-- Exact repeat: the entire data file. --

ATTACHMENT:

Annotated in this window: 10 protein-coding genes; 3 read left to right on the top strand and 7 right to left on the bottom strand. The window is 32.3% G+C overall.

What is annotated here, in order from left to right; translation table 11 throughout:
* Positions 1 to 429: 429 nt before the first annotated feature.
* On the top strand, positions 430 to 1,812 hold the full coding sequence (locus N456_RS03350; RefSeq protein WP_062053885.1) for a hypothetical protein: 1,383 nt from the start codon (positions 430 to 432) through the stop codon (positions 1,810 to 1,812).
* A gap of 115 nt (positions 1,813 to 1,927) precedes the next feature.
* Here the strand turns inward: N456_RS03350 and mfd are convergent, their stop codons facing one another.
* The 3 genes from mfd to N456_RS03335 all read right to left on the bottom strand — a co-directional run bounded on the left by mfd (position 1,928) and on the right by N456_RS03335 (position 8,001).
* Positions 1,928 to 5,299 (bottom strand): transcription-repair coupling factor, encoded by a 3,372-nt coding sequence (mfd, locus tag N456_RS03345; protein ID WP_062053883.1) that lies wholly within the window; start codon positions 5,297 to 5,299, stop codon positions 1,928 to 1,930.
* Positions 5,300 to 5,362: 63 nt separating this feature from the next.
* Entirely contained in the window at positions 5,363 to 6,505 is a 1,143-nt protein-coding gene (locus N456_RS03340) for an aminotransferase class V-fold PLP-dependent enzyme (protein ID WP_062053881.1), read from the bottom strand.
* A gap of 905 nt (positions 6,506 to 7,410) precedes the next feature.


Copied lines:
Annotated in this window: 10 protein-coding genes; 3 read left to right on the top strand and 7 right to left on the bottom strand. The window is 32.3% G+C overall.

What is annotated here, in order from left to right; translation table 11 throughout:
* Positions 1 to 429: 429 nt before the first annotated feature.
* On the top strand, positions 430 to 1,812 hold the full coding sequence (locus N456_RS03350; RefSeq protein WP_062053885.1) for a hypothetical protein: 1,383 nt from the start codon (positions 430 to 432) through the stop codon (positions 1,810 to 1,812).
* A gap of 115 nt (positions 1,813 to 1,927) precedes the next feature.
* Here the strand turns inward: N456_RS03350 and mfd are convergent, their stop codons facing one another.
* The 3 genes from mfd to N456_RS03335 all read right to left on the bottom strand — a co-directional run bounded on the left by mfd (position 1,928) and on the right by N456_RS03335 (position 8,001).
* Positions 1,928 to 5,299 (bottom strand): transcription-repair coupling factor, encoded by a 3,372-nt coding sequence (mfd, locus tag N456_RS03345; protein ID WP_062053883.1) that lies wholly within the window; start codon positions 5,297 to 5,299, stop codon positions 1,928 to 1,930.
* Positions 5,300 to 5,362: 63 nt separating this feature from the next.
* Entirely contained in the window at positions 5,363 to 6,505 is a 1,143-nt protein-coding gene (locus N456_RS03340) for an aminotransferase class V-fold PLP-dependent enzyme (protein ID WP_062053881.1), read from the bottom strand.
* A gap of 905 nt (positions 6,506 to 7,410) precedes the next feature.